CAMPAIGNS: Habitat builds up press awareness via Global Village

PR Team: Habitat for Humanity International (Americus, GA) Campaign: Global Village & Discovery Center opening Time Frame: December 2002 - June 2003 Budget: $15,000

PR Team: Habitat for Humanity International (Americus, GA) Campaign: Global Village & Discovery Center opening Time Frame: December 2002 - June 2003 Budget: $15,000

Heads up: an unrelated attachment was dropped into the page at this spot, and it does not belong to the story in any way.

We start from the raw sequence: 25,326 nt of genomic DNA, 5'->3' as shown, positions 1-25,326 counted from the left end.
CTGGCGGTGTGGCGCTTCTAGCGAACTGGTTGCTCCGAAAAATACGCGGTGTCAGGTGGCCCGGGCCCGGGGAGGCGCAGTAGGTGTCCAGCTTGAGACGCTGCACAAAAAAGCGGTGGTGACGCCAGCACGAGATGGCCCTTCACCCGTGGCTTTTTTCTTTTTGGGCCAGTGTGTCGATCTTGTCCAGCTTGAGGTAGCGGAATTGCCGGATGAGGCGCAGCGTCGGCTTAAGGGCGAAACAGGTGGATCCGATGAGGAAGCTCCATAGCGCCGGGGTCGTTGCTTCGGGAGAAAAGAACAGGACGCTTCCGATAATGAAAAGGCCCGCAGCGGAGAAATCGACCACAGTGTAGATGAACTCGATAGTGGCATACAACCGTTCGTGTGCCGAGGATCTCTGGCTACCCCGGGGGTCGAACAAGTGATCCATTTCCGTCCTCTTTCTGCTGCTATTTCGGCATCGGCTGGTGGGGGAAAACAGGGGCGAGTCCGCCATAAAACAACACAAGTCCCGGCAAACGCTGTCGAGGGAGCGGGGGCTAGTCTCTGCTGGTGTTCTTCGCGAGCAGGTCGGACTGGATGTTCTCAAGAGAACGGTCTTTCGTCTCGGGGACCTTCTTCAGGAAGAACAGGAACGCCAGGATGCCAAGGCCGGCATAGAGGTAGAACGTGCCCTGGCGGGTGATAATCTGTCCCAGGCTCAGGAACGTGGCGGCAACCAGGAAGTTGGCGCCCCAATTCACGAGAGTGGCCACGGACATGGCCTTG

Habitat for Humanity is in the business of alleviating poverty by building houses around the world for those in need. The nonprofit has little in common, then, with theme parks such as Disneyland. But Habitat founder Millard Fuller is known for creative, daring ideas, and used the amusement-park model as a launch point for a tourist attraction in Georgia that would help Habitat highlight its work, and give visitors a better understanding of the living conditions it hopes to eradicate. This summer, his vision was realized when Habitat's Global Village & Discovery Center opened its doors to the public. The six-acre complex offers examples of the kinds of houses Habitat volunteers build, as well as replicas of the slums from which lucky Habitat homeowners escape. Sound like a fun vacation spot to take the kids? Convincing both the media and the public that the site was worth a visit became the challenge of Habitat's in-house PR team. Strategy Led by PR director Barbara Webber, Habitat wanted both the general and the travel-and-tourism press to cover the new venture as an interesting and powerful place to learn about both Habitat and world poverty. Knowing that it wasn't going to be an easy sell, her team decided to invite members of the press in early to gauge their response. While Webber's group had a great deal of experience with the general press, travel and tourism was a new area, so they decided to hire an expert, enlisting the help of Florida-based consultant Jenny Hess. "Together we developed press materials that described the dilapidated shacks as well as the Habitat houses that are all over the world," says Webber. "It really helps to get someone who's not in your world all the time to take a look at your project. Her look at the Global Village was much more graphic than ours. She really focused on the poverty, because for her it was a wake-up call as well." Tactics Webber's team held a "sneak peak" for the press six months before the opening. Local and regional media turned out, but travel reporters did not. However, the resulting stories gave Habitat a glimpse at how their venture was perceived, and what they had to alter to get the desired coverage. "The surprise of the campaign was that in the process of talking to reporters, what they were most interested in was the poverty section," she says. The team refocused its message to highlight that angle, and give greater emotional depth to the story. "There wasn't a real human component to it," says Webber of the original pitch. "We changed our language to be very descriptive of what people would experience when they came to the Global Village. We got away from the word 'museum' because we didn't want people to feel they were going to walk through something sterile." The breakthrough moment for the campaign, however, was a casual remark made by Fuller to a travel reporter in which he dubbed the new attraction a "slum theme park." "I wish I could say it was strategic messaging," says Webber. "It took off like wildfire in a way that touches people's hearts." Results Webber says the results from the campaign were "fabulous," creating media hits in more than 150 outlets, including the Today show, the AP, and The New York Times. Since its June opening, 5,000 people have visited the Global Village, which is located near Atlanta. Future Webber says her team is always looking for new ways to grab attention, including highlighting new phases of park construction as they are completed. She also plans on reaching out to smaller local press when visitors become Habitat volunteers. "I think there are sidebar stories about the Global Village," she says. "There is room to personalize the stories and take them to the person's hometown."

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